Private Warren Howard “Midge” Mack, Service Number 34719032

Warren was born in Johnson City, Washington County, Tennessee on 19 March 1925. He attended two years at Langston High School before enlisting in the United States Army on 31 July 1943. He was assigned to the 3203rd Quartermaster Service Company, 24th Quartermaster Battalion, 559th Quartermaster Group, 9th United States Army.

Before redeployment to France on 5 September 1944, his unit was stationed at Burton-on-Trent, Staffordshire, England. After the 9th secured the port town of Brest, France, they started their move east along with the 3rd United States Army. On 14 March 1945, just five days short of Warren’s 20th birthday, he was shot and killed in the town of Dulken, North Rhine-Westphalia, Germany. Warren served in two unit campaigns, Northern France and the Rhineland.

Warren was initially laid to rest in the United States Military Cemetery at Margraten, Holland. He was placed in Plot T, Row 6, Grave 140 at 0900 hours on 17 March 1945. Warren’s disinterment occurred on 22 July 1948 and his journey home began. He arrived Johnson City via the railway, Southern #46 at 0952 hours on 2 November 1948 and was reinterred at 1400 hours at West Lawn Cemetery, Johnson City, Tennessee.

He was the son of Vatin Mack a United States Army, World War I veteran and Dorothy Ann Brown, an ordained minister.

Note: Warren’s grave marker was placed on 26 May 2011 and a full military service conducted on 28 May 2011. Something that should have been done 62 years ago… Welcome Home Warren!!!
-Submitted by Allen D. Jackson, USAF (Ret)

Pvt. Warren Howard Mack, who died in Dulken, Germany, on March 14, 1945, five days before he would have turned 20.

Born in Johnson City on March 19, 1925, to Vatin Mack and Dorothy Ann Brown, Mack enlisted in the Army in July 1943. His father was a World War I veteran and his mother was an ordained minister at New Mt. Hope Fire Baptized Holiness Church on West Eighth Avenue.

He attended Langston High School, Johnson City’s school for black children until integration took place in the city. Mack excelled at sports and woodworking.

Mack arrived in France on Sept. 5, 1944, and moved with the 9th and 3rd armies into the Rhineland of Germany, where he died.

His wound was not received from battle, though Mack probably saw plenty of combat. His death was likely the result of friendly fire, as the Army listed his cause of death as a non-battle gunshot. The circumstances were not clear.

According to Army records, Mack was interred in the U.S. Military Cemetery at Margraten, Holland, on March 17, 1945. He was disinterred July 22, 1948, and sent home. Mack’s body arrived in Johnson City by train on the morning of Nov. 2 that year. He was buried again at 2 p.m. that day.

Above Information from Johnson City Press article “Finding Private Mack, WWII soldier’s discovered in city cemetery,” published May 24, 2011, by Rex Barber.

 

Warren Howard Mack was born in Johnson City, Tennessee on 19 March 1925. He was the son of Vatin Mack and Dorothy Ann Brown, an ordained minister. Vatin was a veteran of World War I having served with the United States Army. Dorothy ministered at the New Mt. Hope Fire Baptized Holiness Church just down West Eight Avenue where they lived and Warren played and grew up.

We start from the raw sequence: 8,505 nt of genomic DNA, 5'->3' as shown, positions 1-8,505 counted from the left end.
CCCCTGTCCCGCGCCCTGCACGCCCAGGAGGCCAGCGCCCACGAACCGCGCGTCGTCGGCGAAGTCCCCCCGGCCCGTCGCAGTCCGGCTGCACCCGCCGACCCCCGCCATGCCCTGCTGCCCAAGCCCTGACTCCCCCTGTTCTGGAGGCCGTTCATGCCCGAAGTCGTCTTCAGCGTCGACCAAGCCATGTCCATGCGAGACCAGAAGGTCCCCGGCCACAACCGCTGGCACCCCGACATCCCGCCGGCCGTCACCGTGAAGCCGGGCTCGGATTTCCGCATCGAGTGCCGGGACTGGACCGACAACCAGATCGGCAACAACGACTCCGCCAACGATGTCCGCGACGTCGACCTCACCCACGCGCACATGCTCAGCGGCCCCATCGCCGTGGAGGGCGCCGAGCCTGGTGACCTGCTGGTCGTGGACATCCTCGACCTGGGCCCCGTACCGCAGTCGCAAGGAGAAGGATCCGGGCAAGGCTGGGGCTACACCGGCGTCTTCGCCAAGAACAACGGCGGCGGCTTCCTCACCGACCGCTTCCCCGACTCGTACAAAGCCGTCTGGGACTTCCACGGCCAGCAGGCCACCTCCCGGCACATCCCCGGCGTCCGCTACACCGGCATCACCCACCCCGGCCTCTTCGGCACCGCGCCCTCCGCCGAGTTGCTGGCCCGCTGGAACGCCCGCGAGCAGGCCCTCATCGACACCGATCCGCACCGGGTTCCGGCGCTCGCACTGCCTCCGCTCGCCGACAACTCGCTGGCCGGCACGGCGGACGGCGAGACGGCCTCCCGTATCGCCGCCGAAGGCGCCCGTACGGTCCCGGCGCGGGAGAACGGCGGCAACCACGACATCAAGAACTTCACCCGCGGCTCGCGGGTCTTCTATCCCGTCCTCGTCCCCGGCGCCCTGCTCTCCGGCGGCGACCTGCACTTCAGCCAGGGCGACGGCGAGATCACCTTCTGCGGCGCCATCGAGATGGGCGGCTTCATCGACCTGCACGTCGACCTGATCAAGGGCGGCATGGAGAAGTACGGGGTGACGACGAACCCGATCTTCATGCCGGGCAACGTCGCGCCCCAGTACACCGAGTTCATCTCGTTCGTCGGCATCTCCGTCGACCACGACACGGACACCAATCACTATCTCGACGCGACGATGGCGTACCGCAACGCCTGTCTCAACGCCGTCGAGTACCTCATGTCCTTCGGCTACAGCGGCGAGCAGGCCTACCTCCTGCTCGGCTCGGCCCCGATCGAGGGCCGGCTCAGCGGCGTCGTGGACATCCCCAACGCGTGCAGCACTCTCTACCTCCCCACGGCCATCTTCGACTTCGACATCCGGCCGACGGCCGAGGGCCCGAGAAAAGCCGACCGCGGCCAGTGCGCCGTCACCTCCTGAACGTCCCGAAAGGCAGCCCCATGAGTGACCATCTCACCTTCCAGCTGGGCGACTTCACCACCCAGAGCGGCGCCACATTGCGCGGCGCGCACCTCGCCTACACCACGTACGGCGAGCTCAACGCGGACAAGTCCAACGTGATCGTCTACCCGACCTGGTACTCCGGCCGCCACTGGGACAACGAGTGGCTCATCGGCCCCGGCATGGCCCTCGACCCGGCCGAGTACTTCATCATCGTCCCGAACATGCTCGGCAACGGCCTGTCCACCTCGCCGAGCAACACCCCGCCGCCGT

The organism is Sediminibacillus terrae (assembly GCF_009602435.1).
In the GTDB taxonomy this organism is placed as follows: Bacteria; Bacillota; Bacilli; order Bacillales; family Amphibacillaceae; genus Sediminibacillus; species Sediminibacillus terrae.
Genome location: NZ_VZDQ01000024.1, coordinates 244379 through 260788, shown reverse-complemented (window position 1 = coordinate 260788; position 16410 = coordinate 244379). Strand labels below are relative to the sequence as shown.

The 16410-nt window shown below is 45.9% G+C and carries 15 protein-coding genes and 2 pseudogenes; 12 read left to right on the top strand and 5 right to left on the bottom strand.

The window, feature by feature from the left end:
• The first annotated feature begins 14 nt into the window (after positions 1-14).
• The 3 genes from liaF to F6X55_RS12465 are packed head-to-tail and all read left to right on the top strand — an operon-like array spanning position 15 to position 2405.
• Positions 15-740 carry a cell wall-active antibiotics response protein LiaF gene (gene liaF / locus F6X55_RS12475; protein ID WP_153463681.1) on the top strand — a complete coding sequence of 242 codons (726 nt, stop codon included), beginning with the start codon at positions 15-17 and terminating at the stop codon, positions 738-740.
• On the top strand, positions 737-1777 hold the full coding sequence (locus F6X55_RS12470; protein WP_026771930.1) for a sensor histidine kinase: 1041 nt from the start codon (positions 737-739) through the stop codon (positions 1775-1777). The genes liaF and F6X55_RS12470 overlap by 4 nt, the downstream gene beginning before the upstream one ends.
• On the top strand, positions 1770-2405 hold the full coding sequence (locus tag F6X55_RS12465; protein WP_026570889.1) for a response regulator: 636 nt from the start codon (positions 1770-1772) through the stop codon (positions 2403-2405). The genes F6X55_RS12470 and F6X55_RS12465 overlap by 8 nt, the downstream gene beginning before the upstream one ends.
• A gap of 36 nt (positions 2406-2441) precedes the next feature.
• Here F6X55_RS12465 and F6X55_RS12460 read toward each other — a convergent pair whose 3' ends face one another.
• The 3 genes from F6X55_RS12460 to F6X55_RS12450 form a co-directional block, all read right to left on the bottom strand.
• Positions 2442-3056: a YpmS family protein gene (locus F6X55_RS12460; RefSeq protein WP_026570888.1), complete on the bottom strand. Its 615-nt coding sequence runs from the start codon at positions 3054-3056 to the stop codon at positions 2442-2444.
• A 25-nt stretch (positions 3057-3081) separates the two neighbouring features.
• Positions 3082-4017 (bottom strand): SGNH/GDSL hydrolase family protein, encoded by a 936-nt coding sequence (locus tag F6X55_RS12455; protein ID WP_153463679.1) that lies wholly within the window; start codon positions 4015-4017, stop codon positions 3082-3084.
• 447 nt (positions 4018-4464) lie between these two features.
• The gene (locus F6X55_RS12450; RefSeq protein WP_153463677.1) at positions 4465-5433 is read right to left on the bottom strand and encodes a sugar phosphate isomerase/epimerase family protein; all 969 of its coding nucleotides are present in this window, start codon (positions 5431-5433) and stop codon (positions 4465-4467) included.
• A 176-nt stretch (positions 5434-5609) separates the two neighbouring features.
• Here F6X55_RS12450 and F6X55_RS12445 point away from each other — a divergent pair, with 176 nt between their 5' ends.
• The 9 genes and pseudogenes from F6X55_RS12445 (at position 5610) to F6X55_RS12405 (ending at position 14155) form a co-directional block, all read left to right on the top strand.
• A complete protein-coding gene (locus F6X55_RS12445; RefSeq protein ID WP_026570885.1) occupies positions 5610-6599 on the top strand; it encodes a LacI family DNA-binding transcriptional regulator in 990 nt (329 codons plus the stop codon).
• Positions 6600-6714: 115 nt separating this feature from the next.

From what I’ve gathered, Warren was a happy go lucky lad that really enjoyed life, playing sports and woodworking. He was small in stature, but big of heart and his family’s pet name for him was Midge, short for midget, which he wasn’t, but siblings can be mean at times. He attended school and had completed two years at Langston High before enlisting in the United States Army on 31 July 1943. After basics, he was assigned to the 3203rd Quartermaster Service Company, 24th Quartermaster Battalion, 559th Quartermaster Group. Shortly thereafter they sailed for England.

Before redeployment to France on 5 September 1944, his unit was stationed at Burton-on-Trent, Staffordshire, England and assigned to the 9th United States Army. After arriving in France the 9th Army secured the port town of Brest before beginning their drive east along with the 3rd United States Army. On 14 March 1945, just five days short of Warren’s 20th birthday, he was shot and killed in the town of Dulken, North Rhine-Westphalia, Germany. He served in two unit campaigns, Northern France and the Rhineland.

Warren was interred in the United States Military Cemetery at Margraten, Holland. He was placed in Plot T, Row 6, Grave 140 at 0900 hours on 17 March 1945. Warren’s disinterment occurred on 22 July 1948 and his journey home began. He arrived Johnson City via the railway, Southern #46 at 0952 hours on 2 November 1948. Warren was met by Mr. J.D. Ledford from the Ledford Funeral Home. The escort was told that there was to be no military honors given for Warren and that he was to be buried at 1400 hours today at West Lawn Cemetery and he was free to return to Atlanta, Georgia. The escort contacted his superior and informed him of the circumstances and was told to go ahead and return.

In January of 1949, a bronze military marker was placed on Warren’s grave. Sadly, just after that his grave was vandalized and the marker stolen. A replacement marker was said to have been ordered years later by the Ledford Funeral Home, but it never arrived. So, Warren’s grave has been unmarked for nearly 62 years, but that ended at 1100 hours on 28 May 2011 with a dedication and memorial service with full military honors this time. His sister Delila Mack Sparks and her husband John attended. Also in attendance was Warren’s childhood friend Mr. Hugh Collie who served in the United States Army during World War II.

WELCOME HOME WARREN!!! Thank you for your service to us and our nation.

Nothing Is Ever Truly Forgotten!!! We Remember…

–Submitted by Allen D. Jackson, USAF (Ret)

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